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coarse grained & fine grained

 
LAXMI VEMARAJU
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Could some one explain me what is coarse grained and what is fine grained?
Thanks,
Laxmi
 
Rufus BugleWeed
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Coarse Grained -
Address myAdress = bean.getAdress();
Fine Grained
myAddress.street = bean.getStreet();
myAddress.city = bean.getCity();
myAddress.state = bean.getState();
...

Note difference in the number of remote invocations to a remote object
 
Sanjay Raghavan
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Hi,
Coarse grained and fine grained is important in the understanding of value objects with Entity beans.
The Sun Blueprints suggests that the client not make many method invocations to the Entity bean because it causes higher n/w usage. Instead they recommend the use of value objects. All the bean data can be wrapped in a value object instance and that can be sent across the wire.
Hence you deal with fewer (coarse grained) method requests.
 
LAXMI VEMARAJU
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Thanks sanjay, rafus.....so you mean to say Session bean is Coarse , and Entity is fine grained ?
 
Sanjay Raghavan
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Not necessarily.
With respect to Coarse grained objects SUN says -
1. Whenever possible reduce the number of calls to Enterprise beans.
2. This implies coarse grained EJBs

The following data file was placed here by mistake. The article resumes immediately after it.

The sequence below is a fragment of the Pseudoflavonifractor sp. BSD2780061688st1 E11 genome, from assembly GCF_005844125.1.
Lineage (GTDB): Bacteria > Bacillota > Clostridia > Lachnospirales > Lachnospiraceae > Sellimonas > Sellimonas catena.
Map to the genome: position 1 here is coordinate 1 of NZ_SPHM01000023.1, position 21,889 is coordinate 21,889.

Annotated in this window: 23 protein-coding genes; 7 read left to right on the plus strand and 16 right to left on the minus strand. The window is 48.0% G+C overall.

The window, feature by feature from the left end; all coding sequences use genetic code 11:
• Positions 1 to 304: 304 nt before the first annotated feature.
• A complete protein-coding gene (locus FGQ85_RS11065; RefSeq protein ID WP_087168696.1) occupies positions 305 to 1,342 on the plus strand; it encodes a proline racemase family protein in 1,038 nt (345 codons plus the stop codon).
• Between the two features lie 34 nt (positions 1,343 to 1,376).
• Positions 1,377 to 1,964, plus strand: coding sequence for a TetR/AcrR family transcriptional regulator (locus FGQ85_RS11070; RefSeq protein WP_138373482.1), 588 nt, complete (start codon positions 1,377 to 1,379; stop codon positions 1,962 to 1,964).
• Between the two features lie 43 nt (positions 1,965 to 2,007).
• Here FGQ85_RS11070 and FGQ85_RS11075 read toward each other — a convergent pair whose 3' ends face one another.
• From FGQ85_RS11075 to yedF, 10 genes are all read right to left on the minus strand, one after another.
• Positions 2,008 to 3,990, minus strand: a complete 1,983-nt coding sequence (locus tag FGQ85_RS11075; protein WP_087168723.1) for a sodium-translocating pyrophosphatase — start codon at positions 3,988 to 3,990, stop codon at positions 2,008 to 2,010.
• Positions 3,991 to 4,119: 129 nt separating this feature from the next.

3. Use value objects to hold data.
Sometimes a session facade via a Stateful Session bean is used to provide a simple interface to a complex set of subsystems (assume you need to query Entity beans many times or query multiple beans.)
While this may not exactly constitute a value object (SFSB can hold conversational state by itself), it does rreduce the number of calls the client has to make over the n/w.
HTH.
 
LAXMI VEMARAJU
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Thanks sanjay.
 
Chana Campos
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Hi -
Just a note from the performance and remote invocation side - how you package your EJBs, jars, wars and ears can make a huge impact on your J2EE performance. For example, two EJBs that are linked together in the same jar file by using the <ejb-link> tag can avoid a remote call..this is also the case in an ear file where you may have several jar, wars and other components together...an ear file can potentially save you from making those network calls.
I was on a project recently where they hadn't put ANY of their components in archive files...every call they were making was essentially remote! And they couldn't figure out why their performance was so bad <g>...there's a lot of power behind these simple little archive files and XML files..<g>
Cheers,
Chana
 
Atif Shah
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What i presive with fine grain and cross grain is
the level of abstraction.
the more highr level you go you reaching towards cross grain more low level for fine grain.
well you already have some expamples such
as acessing Entity bean using session bean
or accessing set of session bean using session fecade.
so in simple i understand it by
"what level of accessibility" an object have..
 
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